Featured Research

from universities, journals, and other organizations

Engineers find way to lower risk of midair collisions for small aircraft

Date:
May 19, 2014
Source:
North Carolina State University
Summary:
Researchers have developed new modifications for technology that helps pilots of small aircraft avoid midair collisions. The modified tools significantly improved pilot response times in making decisions to avert crashes.

A modified screen display helps pilots identify which plane poses the greatest risk to their flight path.
Credit: Carl Pankok

Researchers at North Carolina State University have developed new modifications for technology that helps pilots of small aircraft avoid midair collisions. The modified tools significantly improved pilot response times in making decisions to avert crashes.

Related Articles


At issue are "cockpit displays of traffic information" (CDTIs). These are GPS displays used by private pilots to track other aircraft in their vicinity. However, pilots often focus on the closest aircraft on the display -- a habit that can pose a significant hazard.

If the pilot of Plane A sees two planes on the CDTI, he's more likely to focus on the closest aircraft (Plane B). But if the more distant plane (Plane C) is moving at high speed, it could cross his path before Plane B does. Not paying enough attention to Plane C increases risk of a midair collision.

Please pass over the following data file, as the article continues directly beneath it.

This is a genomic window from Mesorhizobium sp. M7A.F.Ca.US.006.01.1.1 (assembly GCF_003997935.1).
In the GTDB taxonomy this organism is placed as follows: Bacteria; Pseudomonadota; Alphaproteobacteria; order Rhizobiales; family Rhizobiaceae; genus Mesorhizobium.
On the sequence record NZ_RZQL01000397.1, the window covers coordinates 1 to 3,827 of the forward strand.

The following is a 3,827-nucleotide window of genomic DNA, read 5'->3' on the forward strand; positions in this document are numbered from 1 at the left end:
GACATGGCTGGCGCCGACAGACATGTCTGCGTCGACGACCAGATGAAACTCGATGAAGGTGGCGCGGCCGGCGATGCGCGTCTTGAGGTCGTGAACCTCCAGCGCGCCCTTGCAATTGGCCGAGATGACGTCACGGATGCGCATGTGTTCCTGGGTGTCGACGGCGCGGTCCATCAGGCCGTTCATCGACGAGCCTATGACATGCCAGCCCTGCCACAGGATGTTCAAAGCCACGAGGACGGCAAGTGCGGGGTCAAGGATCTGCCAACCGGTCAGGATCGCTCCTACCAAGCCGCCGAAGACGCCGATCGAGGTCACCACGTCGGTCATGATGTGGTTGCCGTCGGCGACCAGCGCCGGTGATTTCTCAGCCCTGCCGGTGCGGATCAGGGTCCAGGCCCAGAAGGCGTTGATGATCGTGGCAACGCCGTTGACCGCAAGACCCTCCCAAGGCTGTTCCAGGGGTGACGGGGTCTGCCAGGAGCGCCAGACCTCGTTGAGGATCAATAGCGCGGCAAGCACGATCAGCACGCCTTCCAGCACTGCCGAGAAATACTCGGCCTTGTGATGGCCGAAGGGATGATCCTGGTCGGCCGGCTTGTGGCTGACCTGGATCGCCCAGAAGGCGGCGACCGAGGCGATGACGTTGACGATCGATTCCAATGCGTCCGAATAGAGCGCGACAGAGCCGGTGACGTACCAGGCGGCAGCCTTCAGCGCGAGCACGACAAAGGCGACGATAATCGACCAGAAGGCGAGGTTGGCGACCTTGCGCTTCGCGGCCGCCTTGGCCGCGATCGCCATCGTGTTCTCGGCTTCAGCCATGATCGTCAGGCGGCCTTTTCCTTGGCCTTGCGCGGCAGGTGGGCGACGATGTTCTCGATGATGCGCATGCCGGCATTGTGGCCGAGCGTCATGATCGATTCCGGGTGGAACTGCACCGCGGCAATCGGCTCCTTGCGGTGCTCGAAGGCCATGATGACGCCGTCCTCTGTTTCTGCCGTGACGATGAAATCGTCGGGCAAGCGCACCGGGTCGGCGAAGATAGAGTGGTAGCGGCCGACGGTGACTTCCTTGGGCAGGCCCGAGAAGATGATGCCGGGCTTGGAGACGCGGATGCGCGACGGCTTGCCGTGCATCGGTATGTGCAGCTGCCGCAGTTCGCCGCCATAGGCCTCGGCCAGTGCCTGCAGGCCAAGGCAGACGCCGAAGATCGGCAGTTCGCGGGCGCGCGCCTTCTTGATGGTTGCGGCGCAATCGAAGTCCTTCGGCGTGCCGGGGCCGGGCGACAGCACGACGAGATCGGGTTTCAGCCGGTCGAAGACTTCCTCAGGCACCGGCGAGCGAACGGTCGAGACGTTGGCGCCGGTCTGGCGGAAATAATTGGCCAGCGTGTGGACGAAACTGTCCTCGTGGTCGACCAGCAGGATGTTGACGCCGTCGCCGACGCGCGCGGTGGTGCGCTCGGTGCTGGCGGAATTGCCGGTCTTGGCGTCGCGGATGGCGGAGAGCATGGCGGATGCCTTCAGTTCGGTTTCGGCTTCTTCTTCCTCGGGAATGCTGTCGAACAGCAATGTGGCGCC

"Our goal was to modify a CDTI to help pilots recognize which other planes pose the greatest risk," says Carl Pankok, lead author of a study on the work and a Ph.D. student in the Edward P. Fitts Department of Industrial and Systems Engineering at NC State. "And it worked."

Researchers modified the CDTI so that the plane that would cross a pilot's path first either began blinking or was colored yellow.

The researchers tested the modified CDTI in a flight simulator with a panel of licensed recreational pilots. The research team compared the pilots' response times and decision-making accuracy when using the modified and unmodified displays.

"These pilots were already pretty good, but the modified CDTIs made them better," Pankok says. "Their percentage of 'correct' decisions -- minimizing risk -- jumped from 88 percent to 96 percent. And their response times in scenarios where the farther aircraft was the higher-risk aircraft were cut in half; from 7.2 seconds to 3.7 seconds for blinking CDTIs, and to 4 seconds for yellow CDTIs.

"We're not trying to make money off this," Pankok says. "We're hoping that CDTI manufacturers can incorporate these changes and possibly save lives."


Story Source:

The above story is based on materials provided by North Carolina State University. Note: Materials may be edited for content and length.


Journal Reference:

  1. Carl Pankok, David B. Kaber. Cockpit Displays of Traffic Information and Pilot Bias in Time-to-Contact Judgments. Aviation, Space, and Environmental Medicine, 2014; 85 (6): 597 DOI: 10.3357/ASEM.3810.2014

Cite This Page:

North Carolina State University. "Engineers find way to lower risk of midair collisions for small aircraft." ScienceDaily. ScienceDaily, 19 May 2014. <www.sciencedaily.com/releases/2014/05/140519110314.htm>.